Marino Pagan is a fellow at the Simons Initiative for the Developing Brain (SIDB) at the University of Edinburgh. He received his B.S. in computer engineering and his M.S. in control engineering from Scuola Superiore Sant’Anna and University of Pisa in Italy. He completed his Ph.D. in neuroscience at University of Pennsylvania in the laboratory of Nicole Rust, where he studied the neural circuits of visual object search in macaque monkeys using electrophysiology and computational modeling.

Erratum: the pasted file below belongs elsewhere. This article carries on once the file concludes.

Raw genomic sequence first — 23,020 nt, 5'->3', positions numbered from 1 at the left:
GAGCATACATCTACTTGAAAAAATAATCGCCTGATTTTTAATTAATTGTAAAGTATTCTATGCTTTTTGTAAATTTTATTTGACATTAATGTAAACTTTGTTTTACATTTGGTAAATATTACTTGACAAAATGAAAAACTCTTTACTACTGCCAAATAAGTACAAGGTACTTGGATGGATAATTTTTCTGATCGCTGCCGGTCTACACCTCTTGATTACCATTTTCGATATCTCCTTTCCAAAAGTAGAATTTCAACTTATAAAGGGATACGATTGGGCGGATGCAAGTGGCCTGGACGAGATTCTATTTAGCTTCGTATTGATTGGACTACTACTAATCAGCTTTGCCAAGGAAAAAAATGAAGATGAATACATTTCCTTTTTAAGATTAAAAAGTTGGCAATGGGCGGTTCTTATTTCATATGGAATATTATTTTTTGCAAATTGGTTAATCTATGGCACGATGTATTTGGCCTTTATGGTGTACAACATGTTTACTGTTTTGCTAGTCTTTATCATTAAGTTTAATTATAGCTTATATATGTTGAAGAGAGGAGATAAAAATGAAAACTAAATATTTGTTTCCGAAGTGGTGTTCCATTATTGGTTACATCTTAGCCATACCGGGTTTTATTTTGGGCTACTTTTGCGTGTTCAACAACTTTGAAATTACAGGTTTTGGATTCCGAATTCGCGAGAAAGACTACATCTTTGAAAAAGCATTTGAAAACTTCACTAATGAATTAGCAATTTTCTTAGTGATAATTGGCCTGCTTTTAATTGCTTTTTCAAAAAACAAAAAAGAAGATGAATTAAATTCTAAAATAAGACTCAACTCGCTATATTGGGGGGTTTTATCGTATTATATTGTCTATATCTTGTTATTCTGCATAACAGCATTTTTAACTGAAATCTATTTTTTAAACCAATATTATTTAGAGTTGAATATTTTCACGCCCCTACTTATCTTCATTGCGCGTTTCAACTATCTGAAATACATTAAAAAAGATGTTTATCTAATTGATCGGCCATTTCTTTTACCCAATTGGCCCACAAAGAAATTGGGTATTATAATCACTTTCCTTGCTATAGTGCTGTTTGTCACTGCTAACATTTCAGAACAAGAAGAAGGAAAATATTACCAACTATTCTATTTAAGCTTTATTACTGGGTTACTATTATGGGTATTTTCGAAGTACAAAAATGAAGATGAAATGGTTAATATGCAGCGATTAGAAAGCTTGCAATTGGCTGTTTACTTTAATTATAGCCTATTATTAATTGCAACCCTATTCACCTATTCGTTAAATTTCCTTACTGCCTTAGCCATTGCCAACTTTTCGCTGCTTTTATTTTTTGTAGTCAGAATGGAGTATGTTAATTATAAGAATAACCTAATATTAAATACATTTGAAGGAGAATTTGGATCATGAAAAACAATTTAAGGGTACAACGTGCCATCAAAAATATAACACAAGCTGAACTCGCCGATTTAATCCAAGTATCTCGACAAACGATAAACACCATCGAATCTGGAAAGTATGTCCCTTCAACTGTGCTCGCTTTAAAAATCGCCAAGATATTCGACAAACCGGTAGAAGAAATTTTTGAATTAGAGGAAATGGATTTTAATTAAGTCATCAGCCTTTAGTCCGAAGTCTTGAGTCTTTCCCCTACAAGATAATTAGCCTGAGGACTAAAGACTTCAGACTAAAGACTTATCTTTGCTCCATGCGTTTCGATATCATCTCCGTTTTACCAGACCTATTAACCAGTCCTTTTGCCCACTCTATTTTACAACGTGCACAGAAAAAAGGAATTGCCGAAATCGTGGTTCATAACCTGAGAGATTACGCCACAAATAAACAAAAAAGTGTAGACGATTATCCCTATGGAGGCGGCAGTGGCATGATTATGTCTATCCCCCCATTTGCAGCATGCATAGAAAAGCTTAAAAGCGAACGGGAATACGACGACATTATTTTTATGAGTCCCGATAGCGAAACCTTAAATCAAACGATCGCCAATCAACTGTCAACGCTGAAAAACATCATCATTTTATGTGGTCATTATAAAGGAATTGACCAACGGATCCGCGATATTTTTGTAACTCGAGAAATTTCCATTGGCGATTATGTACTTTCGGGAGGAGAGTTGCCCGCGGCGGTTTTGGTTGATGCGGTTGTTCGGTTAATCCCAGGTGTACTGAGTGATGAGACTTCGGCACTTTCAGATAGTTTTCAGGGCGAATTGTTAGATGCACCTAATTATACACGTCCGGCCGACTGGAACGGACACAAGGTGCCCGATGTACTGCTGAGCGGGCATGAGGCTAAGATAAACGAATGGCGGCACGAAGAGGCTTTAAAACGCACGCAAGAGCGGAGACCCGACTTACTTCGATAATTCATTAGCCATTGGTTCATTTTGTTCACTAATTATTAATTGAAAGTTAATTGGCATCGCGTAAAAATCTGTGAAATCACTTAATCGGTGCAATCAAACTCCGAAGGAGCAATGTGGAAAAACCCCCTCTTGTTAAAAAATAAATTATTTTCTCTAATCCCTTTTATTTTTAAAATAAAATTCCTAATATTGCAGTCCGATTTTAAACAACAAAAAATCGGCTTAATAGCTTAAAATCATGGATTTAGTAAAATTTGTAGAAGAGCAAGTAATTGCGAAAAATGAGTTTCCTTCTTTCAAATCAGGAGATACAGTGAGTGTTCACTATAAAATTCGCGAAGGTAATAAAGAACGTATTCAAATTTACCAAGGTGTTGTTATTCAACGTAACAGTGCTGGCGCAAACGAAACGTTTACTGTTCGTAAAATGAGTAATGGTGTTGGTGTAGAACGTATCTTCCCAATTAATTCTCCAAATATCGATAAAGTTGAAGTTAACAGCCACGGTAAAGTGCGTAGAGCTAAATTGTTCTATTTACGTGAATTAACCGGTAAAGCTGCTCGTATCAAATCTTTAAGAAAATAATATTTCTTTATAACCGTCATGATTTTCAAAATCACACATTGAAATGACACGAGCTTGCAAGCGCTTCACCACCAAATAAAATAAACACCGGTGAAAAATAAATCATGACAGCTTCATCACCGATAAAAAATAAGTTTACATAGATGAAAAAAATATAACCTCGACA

Pagan’s postdoctoral research with Carlos Brody at Princeton University focused on the neural mechanisms underlying cognitive flexibility. To approach this problem, Pagan trained rats to perform complex rule switching tasks, traditionally studied in primates. This allowed the use of the powerful techniques available in rodents to record and perturb neural activity during behavior. Using a combination of experimental and computational approaches, Pagan aims to investigate the mechanisms linking neural circuit abnormalities to cognitive dysfunction in genetic rat models of autism spectrum disorder.